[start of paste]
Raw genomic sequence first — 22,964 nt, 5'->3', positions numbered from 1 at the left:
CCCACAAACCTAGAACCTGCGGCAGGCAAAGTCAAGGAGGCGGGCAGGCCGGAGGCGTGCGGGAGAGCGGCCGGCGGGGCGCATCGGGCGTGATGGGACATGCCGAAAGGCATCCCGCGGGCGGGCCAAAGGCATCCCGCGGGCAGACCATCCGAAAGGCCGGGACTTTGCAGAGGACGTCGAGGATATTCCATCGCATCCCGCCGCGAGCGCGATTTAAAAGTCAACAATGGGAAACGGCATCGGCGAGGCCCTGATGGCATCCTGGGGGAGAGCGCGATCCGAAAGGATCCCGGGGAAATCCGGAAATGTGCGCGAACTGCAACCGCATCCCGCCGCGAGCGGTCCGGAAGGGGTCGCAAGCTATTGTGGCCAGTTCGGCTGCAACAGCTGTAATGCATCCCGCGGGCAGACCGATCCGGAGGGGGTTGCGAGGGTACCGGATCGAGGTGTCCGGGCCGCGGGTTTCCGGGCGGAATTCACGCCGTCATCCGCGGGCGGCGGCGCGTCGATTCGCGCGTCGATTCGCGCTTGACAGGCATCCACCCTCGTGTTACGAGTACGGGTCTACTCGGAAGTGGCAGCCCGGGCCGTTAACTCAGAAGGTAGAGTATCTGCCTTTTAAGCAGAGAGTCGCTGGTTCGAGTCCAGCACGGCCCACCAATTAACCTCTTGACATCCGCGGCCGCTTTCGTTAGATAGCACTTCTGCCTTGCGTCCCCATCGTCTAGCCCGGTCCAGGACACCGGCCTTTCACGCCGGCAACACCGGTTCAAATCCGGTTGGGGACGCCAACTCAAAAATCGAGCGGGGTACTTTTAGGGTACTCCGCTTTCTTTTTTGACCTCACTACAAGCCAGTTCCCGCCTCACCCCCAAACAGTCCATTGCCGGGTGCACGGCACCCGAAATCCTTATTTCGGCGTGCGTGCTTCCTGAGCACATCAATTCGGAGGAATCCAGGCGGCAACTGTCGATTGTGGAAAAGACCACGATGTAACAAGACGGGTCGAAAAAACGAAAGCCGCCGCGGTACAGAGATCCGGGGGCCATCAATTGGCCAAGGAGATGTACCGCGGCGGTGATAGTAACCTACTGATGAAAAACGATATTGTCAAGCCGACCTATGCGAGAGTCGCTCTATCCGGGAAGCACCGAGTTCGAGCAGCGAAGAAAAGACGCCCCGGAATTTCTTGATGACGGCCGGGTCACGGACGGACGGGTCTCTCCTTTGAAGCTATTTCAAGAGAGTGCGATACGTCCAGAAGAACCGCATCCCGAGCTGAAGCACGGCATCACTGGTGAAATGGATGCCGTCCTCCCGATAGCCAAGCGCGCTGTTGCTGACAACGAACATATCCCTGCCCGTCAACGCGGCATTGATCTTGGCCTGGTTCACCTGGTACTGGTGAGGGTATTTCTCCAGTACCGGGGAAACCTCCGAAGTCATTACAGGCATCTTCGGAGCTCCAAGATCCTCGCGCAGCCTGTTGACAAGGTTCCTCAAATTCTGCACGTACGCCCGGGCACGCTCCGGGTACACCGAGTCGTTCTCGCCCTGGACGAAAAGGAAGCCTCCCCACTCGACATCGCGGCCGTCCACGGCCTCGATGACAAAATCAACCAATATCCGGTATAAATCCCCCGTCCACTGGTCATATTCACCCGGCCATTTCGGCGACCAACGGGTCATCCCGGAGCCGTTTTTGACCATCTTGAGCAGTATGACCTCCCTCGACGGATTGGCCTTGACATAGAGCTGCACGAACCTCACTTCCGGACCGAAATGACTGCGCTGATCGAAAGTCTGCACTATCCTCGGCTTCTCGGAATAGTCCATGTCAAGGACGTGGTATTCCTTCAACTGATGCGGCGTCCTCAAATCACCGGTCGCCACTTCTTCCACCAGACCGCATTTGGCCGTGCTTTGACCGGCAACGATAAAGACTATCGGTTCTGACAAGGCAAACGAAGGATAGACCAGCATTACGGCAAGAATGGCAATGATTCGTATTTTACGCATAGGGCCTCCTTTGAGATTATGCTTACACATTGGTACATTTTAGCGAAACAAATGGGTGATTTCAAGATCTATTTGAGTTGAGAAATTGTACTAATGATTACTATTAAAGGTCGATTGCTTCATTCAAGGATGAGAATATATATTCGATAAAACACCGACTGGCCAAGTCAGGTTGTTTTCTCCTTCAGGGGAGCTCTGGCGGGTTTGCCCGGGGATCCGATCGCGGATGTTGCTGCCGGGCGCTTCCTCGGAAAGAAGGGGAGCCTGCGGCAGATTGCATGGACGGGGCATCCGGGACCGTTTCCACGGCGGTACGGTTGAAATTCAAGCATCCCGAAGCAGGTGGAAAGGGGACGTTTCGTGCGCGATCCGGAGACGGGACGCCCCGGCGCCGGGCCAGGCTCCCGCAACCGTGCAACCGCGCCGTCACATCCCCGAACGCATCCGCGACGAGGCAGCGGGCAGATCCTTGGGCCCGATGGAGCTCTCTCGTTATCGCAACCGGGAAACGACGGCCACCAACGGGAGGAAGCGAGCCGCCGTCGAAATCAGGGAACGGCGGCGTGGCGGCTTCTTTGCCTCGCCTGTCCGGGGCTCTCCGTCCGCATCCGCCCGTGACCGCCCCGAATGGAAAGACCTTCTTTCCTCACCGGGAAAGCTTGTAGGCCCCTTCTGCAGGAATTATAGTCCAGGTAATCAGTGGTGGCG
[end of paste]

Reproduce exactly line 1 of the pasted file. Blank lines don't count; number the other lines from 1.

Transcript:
Raw genomic sequence first — 22,964 nt, 5'->3', positions numbered from 1 at the left: